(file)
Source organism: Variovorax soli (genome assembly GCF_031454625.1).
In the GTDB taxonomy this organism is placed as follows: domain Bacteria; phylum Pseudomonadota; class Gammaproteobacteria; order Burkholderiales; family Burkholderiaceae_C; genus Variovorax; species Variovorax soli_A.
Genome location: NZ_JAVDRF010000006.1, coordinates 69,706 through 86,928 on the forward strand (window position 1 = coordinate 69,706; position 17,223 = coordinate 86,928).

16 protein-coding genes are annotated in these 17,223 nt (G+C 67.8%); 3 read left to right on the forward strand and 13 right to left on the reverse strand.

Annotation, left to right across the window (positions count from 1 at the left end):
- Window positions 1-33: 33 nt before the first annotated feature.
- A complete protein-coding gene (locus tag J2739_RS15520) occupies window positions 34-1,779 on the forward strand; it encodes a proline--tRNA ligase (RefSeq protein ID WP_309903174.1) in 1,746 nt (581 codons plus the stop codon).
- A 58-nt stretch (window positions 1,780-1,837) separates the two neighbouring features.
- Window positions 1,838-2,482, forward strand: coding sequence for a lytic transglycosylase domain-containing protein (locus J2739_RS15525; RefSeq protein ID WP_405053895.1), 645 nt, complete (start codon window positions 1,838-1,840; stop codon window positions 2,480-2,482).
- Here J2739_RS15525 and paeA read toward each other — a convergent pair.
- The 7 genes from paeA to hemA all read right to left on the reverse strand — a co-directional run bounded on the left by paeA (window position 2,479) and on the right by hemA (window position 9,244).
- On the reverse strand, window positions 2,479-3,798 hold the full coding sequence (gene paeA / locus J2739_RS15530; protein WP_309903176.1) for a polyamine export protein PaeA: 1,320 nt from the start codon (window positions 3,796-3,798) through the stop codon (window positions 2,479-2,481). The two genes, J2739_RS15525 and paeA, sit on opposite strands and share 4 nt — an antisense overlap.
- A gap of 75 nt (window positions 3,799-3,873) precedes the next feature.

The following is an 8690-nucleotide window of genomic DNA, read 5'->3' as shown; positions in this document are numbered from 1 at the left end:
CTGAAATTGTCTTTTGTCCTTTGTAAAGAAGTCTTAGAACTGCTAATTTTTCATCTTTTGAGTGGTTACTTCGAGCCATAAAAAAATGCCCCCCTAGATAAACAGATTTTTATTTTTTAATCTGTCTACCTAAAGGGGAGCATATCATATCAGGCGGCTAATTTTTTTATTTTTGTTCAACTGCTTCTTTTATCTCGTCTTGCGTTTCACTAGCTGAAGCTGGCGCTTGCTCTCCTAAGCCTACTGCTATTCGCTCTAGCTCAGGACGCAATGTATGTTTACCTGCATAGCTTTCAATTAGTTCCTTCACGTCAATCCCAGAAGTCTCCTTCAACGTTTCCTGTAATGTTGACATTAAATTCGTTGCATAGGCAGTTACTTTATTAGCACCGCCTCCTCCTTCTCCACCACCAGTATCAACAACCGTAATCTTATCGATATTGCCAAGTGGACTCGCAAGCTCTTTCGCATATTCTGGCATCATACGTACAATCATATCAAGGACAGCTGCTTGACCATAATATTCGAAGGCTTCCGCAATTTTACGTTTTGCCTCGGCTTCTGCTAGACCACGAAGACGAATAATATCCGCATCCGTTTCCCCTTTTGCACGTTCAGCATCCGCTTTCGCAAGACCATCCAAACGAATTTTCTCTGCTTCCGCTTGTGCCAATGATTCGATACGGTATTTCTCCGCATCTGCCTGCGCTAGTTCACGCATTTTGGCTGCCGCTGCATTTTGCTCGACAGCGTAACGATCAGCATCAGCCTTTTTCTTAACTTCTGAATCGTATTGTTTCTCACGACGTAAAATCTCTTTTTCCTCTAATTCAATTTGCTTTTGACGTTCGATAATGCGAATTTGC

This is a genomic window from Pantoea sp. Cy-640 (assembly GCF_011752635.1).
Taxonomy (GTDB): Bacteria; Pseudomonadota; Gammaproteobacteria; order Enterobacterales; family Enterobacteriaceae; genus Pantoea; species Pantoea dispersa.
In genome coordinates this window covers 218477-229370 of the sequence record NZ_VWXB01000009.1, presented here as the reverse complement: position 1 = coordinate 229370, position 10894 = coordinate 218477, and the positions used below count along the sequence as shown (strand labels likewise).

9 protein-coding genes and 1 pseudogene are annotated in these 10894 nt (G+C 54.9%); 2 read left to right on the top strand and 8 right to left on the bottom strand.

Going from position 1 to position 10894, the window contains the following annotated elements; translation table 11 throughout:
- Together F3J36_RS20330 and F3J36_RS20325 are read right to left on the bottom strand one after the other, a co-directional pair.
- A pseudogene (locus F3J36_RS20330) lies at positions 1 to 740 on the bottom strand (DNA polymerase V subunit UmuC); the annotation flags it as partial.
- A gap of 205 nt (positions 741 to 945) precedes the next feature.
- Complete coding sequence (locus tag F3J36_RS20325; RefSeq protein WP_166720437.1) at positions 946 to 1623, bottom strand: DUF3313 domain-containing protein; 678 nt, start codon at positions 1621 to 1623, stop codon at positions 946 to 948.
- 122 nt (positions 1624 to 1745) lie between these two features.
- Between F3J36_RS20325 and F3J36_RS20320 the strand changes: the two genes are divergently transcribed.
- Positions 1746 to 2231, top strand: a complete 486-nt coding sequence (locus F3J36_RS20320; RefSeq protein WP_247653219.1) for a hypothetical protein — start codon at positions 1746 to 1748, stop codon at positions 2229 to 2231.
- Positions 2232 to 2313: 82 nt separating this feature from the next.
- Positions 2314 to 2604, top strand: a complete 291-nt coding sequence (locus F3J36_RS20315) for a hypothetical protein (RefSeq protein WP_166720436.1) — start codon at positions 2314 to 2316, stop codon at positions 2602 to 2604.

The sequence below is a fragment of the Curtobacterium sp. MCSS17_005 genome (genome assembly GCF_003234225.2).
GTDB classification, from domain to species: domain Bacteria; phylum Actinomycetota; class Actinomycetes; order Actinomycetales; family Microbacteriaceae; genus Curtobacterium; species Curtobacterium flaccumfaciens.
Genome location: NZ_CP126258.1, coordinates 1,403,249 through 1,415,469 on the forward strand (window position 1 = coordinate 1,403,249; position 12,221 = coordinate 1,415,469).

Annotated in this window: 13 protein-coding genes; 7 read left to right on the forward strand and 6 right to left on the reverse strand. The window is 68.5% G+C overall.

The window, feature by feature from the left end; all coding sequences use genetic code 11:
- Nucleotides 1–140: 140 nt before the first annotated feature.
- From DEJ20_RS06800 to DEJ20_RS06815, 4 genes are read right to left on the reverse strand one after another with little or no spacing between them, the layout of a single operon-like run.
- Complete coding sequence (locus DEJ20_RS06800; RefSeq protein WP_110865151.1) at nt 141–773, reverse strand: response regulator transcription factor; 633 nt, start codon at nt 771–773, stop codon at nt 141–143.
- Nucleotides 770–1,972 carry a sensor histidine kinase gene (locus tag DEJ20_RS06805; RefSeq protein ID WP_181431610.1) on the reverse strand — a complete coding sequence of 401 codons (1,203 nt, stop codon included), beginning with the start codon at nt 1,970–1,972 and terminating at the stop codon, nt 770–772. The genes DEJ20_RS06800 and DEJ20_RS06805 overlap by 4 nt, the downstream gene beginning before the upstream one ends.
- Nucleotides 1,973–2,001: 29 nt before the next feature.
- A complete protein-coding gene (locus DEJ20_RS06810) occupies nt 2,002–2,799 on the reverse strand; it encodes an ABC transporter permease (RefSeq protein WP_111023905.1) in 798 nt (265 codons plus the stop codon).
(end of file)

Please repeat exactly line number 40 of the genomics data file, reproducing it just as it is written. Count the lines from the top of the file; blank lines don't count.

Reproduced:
- A complete protein-coding gene (locus DEJ20_RS06810) occupies nt 2,002–2,799 on the reverse strand; it encodes an ABC transporter permease (RefSeq protein WP_111023905.1) in 798 nt (265 codons plus the stop codon).